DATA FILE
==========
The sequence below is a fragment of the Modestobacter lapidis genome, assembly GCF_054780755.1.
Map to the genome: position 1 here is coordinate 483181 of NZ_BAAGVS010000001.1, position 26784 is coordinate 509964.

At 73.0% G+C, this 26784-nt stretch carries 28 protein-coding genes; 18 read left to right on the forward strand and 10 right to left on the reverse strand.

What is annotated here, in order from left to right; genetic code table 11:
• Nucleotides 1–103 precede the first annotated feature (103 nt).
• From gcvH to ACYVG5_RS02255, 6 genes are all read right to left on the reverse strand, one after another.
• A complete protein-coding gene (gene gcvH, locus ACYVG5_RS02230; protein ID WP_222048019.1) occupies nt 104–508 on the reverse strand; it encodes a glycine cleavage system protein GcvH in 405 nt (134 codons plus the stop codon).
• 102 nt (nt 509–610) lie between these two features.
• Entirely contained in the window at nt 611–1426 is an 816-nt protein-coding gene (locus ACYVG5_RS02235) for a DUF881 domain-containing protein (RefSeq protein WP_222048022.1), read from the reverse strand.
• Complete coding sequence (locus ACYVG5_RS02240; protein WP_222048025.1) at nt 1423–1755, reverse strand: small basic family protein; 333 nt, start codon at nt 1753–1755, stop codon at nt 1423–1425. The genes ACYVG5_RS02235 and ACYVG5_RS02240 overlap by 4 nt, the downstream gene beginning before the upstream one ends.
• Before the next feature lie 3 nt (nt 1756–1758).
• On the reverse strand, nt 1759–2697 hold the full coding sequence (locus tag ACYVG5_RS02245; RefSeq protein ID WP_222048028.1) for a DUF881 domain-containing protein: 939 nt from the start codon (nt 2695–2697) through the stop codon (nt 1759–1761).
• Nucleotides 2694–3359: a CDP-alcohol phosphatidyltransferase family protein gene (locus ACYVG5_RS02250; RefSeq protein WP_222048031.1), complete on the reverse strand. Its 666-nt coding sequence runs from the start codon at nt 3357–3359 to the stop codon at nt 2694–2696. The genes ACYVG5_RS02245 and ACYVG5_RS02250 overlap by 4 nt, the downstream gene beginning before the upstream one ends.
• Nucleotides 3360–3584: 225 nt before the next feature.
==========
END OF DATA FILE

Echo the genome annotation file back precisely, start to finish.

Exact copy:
The sequence below is a fragment of the Modestobacter lapidis genome, assembly GCF_054780755.1.
Map to the genome: position 1 here is coordinate 483181 of NZ_BAAGVS010000001.1, position 26784 is coordinate 509964.

At 73.0% G+C, this 26784-nt stretch carries 28 protein-coding genes; 18 read left to right on the forward strand and 10 right to left on the reverse strand.

What is annotated here, in order from left to right; genetic code table 11:
• Nucleotides 1–103 precede the first annotated feature (103 nt).
• From gcvH to ACYVG5_RS02255, 6 genes are all read right to left on the reverse strand, one after another.
• A complete protein-coding gene (gene gcvH, locus ACYVG5_RS02230; protein ID WP_222048019.1) occupies nt 104–508 on the reverse strand; it encodes a glycine cleavage system protein GcvH in 405 nt (134 codons plus the stop codon).
• 102 nt (nt 509–610) lie between these two features.
• Entirely contained in the window at nt 611–1426 is an 816-nt protein-coding gene (locus ACYVG5_RS02235) for a DUF881 domain-containing protein (RefSeq protein WP_222048022.1), read from the reverse strand.
• Complete coding sequence (locus ACYVG5_RS02240; protein WP_222048025.1) at nt 1423–1755, reverse strand: small basic family protein; 333 nt, start codon at nt 1753–1755, stop codon at nt 1423–1425. The genes ACYVG5_RS02235 and ACYVG5_RS02240 overlap by 4 nt, the downstream gene beginning before the upstream one ends.
• Before the next feature lie 3 nt (nt 1756–1758).
• On the reverse strand, nt 1759–2697 hold the full coding sequence (locus tag ACYVG5_RS02245; RefSeq protein ID WP_222048028.1) for a DUF881 domain-containing protein: 939 nt from the start codon (nt 2695–2697) through the stop codon (nt 1759–1761).
• Nucleotides 2694–3359: a CDP-alcohol phosphatidyltransferase family protein gene (locus ACYVG5_RS02250; RefSeq protein WP_222048031.1), complete on the reverse strand. Its 666-nt coding sequence runs from the start codon at nt 3357–3359 to the stop codon at nt 2694–2696. The genes ACYVG5_RS02245 and ACYVG5_RS02250 overlap by 4 nt, the downstream gene beginning before the upstream one ends.
• Nucleotides 3360–3584: 225 nt before the next feature.